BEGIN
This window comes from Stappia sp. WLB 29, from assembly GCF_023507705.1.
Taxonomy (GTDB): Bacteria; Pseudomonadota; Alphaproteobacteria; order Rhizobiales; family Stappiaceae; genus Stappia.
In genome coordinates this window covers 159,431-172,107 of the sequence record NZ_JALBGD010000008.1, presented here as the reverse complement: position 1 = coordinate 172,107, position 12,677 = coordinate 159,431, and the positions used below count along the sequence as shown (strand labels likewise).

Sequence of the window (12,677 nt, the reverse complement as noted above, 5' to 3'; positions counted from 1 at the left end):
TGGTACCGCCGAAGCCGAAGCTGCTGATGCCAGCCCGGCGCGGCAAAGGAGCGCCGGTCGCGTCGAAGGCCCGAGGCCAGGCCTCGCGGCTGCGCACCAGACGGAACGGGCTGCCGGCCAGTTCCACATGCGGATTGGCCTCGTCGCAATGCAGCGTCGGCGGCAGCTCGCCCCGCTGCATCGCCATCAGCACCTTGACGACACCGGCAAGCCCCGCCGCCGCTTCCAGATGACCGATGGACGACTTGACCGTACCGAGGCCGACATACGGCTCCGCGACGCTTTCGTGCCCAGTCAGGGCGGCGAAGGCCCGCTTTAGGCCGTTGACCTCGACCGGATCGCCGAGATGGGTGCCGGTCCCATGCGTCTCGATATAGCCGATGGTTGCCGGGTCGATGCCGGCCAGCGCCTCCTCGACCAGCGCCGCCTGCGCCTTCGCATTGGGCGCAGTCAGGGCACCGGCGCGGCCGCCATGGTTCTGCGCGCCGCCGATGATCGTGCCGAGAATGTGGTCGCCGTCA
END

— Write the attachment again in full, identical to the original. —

This window comes from Stappia sp. WLB 29, from assembly GCF_023507705.1.
Taxonomy (GTDB): Bacteria; Pseudomonadota; Alphaproteobacteria; order Rhizobiales; family Stappiaceae; genus Stappia.
In genome coordinates this window covers 159,431-172,107 of the sequence record NZ_JALBGD010000008.1, presented here as the reverse complement: position 1 = coordinate 172,107, position 12,677 = coordinate 159,431, and the positions used below count along the sequence as shown (strand labels likewise).

Sequence of the window (12,677 nt, the reverse complement as noted above, 5' to 3'; positions counted from 1 at the left end):
TGGTACCGCCGAAGCCGAAGCTGCTGATGCCAGCCCGGCGCGGCAAAGGAGCGCCGGTCGCGTCGAAGGCCCGAGGCCAGGCCTCGCGGCTGCGCACCAGACGGAACGGGCTGCCGGCCAGTTCCACATGCGGATTGGCCTCGTCGCAATGCAGCGTCGGCGGCAGCTCGCCCCGCTGCATCGCCATCAGCACCTTGACGACACCGGCAAGCCCCGCCGCCGCTTCCAGATGACCGATGGACGACTTGACCGTACCGAGGCCGACATACGGCTCCGCGACGCTTTCGTGCCCAGTCAGGGCGGCGAAGGCCCGCTTTAGGCCGTTGACCTCGACCGGATCGCCGAGATGGGTGCCGGTCCCATGCGTCTCGATATAGCCGATGGTTGCCGGGTCGATGCCGGCCAGCGCCTCCTCGACCAGCGCCGCCTGCGCCTTCGCATTGGGCGCAGTCAGGGCACCGGCGCGGCCGCCATGGTTCTGCGCGCCGCCGATGATCGTGCCGAGAATGTGGTCGCCGTCA